What the Convention says
Each State Party must make “every effort to identify all areas under its jurisdiction or control in which anti-personnel mines are known or suspected to be emplaced.”
Each State Party must “as soon as possible” ensure that these mined areas “are perimeter marked, monitored and protected by fencing or other means, to ensure the effective exclusion of civilians, until all anti-personnel mines contained therein have been destroyed.”
Each State Party must render these mined areas no longer dangerous “as soon as possible but not later than 10 years after the entry into force of this Convention for that State Party.”
If a State Party believes that it will be unable to destroy or ensure the destruction of all anti-personnel mines in mined areas within 10 years, "it may submit a request ... for an extension of the deadline for completing the destruction of such anti-personnel mines, for a period of up to ten years".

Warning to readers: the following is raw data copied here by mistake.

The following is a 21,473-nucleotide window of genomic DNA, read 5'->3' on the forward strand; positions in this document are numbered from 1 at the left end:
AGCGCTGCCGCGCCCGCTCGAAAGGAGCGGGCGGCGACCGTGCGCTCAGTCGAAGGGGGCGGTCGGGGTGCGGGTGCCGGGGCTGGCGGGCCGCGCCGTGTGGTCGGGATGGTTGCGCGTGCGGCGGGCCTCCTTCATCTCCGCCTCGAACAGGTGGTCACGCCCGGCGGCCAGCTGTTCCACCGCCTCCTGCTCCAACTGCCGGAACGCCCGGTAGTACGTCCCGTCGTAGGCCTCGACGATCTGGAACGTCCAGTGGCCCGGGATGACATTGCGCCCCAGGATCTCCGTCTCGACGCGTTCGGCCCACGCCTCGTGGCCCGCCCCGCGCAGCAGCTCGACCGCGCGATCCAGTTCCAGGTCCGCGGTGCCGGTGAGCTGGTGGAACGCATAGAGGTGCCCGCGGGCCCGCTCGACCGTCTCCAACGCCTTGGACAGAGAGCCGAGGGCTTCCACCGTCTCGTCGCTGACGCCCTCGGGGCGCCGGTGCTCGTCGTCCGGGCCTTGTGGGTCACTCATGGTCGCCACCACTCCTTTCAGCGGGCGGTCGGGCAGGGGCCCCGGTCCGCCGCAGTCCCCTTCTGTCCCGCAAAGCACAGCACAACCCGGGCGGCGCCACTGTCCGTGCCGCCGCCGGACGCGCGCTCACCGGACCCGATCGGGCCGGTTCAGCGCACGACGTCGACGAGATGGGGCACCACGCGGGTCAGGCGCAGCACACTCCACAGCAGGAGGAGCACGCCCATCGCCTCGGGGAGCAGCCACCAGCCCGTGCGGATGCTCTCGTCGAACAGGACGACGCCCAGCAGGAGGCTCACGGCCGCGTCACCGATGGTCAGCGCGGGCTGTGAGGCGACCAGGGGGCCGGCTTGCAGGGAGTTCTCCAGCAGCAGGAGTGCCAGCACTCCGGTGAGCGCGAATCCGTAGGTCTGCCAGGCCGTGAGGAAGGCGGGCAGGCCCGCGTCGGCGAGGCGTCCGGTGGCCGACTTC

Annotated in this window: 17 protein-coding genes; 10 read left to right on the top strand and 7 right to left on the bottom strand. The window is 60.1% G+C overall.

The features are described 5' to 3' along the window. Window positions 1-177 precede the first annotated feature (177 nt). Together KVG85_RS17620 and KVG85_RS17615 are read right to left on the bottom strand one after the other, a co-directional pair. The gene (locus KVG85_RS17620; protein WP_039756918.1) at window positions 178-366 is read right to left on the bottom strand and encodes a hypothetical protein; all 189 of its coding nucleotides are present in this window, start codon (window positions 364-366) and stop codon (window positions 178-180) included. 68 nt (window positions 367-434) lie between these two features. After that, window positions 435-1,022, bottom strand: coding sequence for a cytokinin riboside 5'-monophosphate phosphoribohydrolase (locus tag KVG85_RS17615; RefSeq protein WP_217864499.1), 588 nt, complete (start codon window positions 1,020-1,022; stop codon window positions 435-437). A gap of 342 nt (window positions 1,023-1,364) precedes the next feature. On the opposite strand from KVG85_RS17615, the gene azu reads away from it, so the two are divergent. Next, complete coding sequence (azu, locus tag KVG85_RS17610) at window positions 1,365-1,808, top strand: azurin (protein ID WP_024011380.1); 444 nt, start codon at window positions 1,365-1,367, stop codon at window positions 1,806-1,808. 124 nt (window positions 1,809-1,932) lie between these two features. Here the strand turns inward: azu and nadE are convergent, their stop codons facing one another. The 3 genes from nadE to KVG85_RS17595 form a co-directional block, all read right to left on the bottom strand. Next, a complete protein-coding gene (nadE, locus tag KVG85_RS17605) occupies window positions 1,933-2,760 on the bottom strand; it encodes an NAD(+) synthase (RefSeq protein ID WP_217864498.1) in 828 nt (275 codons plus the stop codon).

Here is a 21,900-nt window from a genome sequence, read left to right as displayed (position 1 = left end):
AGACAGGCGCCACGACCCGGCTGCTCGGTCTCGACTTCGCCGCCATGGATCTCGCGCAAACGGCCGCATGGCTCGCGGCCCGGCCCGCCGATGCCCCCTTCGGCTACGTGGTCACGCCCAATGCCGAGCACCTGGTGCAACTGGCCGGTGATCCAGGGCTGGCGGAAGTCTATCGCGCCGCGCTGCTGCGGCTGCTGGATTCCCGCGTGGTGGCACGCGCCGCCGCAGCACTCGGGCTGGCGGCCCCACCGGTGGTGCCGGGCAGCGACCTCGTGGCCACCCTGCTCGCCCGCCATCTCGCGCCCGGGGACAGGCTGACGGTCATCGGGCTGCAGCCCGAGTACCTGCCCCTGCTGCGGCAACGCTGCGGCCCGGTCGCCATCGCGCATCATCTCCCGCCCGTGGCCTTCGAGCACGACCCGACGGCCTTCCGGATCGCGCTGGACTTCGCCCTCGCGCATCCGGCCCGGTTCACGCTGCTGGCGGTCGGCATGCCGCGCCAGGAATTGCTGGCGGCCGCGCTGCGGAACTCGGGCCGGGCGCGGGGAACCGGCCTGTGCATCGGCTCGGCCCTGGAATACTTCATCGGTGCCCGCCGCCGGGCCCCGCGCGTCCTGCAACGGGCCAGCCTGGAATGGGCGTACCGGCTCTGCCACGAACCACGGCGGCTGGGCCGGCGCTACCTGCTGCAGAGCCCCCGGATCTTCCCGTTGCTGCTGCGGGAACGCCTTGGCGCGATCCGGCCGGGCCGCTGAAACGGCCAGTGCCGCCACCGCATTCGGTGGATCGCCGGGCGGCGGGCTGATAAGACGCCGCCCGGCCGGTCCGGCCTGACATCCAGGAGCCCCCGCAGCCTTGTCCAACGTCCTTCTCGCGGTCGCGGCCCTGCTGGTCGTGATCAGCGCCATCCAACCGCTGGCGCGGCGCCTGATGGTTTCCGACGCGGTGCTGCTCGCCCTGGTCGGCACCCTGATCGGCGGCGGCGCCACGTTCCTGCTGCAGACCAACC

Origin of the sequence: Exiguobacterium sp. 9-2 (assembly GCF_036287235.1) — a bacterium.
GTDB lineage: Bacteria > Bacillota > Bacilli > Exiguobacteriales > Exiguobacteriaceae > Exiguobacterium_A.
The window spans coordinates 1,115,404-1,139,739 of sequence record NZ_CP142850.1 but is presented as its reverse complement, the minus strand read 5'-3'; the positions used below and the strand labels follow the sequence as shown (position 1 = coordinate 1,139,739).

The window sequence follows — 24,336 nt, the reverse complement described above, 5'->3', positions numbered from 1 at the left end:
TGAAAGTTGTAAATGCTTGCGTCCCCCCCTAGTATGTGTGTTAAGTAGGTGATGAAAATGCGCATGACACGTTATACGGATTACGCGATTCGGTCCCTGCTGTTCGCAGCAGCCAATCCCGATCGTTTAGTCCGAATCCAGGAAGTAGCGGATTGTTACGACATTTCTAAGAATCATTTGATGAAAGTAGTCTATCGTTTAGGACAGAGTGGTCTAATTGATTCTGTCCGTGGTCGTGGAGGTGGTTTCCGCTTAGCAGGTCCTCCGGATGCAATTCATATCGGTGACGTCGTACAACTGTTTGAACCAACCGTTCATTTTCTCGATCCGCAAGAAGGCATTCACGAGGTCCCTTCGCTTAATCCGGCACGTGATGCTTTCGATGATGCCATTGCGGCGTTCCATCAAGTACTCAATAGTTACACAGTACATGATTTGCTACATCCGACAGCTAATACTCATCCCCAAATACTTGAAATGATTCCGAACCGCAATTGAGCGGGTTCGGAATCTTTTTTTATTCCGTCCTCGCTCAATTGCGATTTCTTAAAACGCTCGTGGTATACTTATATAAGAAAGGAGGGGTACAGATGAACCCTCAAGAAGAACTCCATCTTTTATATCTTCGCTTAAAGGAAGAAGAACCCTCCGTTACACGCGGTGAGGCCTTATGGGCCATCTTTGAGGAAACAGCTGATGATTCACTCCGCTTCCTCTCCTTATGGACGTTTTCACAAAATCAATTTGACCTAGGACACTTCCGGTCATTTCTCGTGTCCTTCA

Challenges that remain
- A number of States Parties that are in the process of fulfilling their mine clearance obligation have been granted extended deadlines to address the remaining contamination. Some of these States have been carrying out clearance for decades, and will take them several years more to fulfill their obligation.
- Many States Parties that had declared having completed their mine clearance obligation have discovered previously unknown or newly mined areas.
- Some States are experiencing new contamination by anti-personnel mines of an improvised nature.
- Fulfilling obligations will require effective use of the full range of methods to release suspected mined areas, including non-technical survey, technical survey and manual/mechanical clearance.
- Many States Parties must still undertake or complete the task of making every effort to identify all areas in which anti-personnel mines are known or suspected to be emplaced.
The following States Parties; must still fulfill the mine clearance obligation contained in Article 5, paragraph 1 of the Convention: